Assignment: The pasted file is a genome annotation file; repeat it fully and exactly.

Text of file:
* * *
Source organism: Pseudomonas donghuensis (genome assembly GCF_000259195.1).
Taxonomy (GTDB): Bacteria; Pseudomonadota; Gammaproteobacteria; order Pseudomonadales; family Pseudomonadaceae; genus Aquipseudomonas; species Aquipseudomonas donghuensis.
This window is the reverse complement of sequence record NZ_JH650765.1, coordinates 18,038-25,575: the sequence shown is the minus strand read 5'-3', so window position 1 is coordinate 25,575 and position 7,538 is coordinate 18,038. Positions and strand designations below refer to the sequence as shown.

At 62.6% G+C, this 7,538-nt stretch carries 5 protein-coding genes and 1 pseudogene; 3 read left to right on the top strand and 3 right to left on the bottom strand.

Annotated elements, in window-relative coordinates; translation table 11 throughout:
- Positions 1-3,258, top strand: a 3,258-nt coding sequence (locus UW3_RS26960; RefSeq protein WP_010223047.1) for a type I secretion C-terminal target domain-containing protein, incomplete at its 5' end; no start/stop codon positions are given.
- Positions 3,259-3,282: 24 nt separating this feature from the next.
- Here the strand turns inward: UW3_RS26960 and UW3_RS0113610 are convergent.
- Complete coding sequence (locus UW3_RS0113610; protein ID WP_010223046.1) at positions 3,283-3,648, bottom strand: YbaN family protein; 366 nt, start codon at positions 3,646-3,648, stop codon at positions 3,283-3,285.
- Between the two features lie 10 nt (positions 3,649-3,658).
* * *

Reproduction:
Source organism: Pseudomonas donghuensis (genome assembly GCF_000259195.1).
Taxonomy (GTDB): Bacteria; Pseudomonadota; Gammaproteobacteria; order Pseudomonadales; family Pseudomonadaceae; genus Aquipseudomonas; species Aquipseudomonas donghuensis.
This window is the reverse complement of sequence record NZ_JH650765.1, coordinates 18,038-25,575: the sequence shown is the minus strand read 5'-3', so window position 1 is coordinate 25,575 and position 7,538 is coordinate 18,038. Positions and strand designations below refer to the sequence as shown.

At 62.6% G+C, this 7,538-nt stretch carries 5 protein-coding genes and 1 pseudogene; 3 read left to right on the top strand and 3 right to left on the bottom strand.

Annotated elements, in window-relative coordinates; translation table 11 throughout:
- Positions 1-3,258, top strand: a 3,258-nt coding sequence (locus UW3_RS26960; RefSeq protein WP_010223047.1) for a type I secretion C-terminal target domain-containing protein, incomplete at its 5' end; no start/stop codon positions are given.
- Positions 3,259-3,282: 24 nt separating this feature from the next.
- Here the strand turns inward: UW3_RS26960 and UW3_RS0113610 are convergent.
- Complete coding sequence (locus UW3_RS0113610; protein ID WP_010223046.1) at positions 3,283-3,648, bottom strand: YbaN family protein; 366 nt, start codon at positions 3,646-3,648, stop codon at positions 3,283-3,285.
- Between the two features lie 10 nt (positions 3,649-3,658).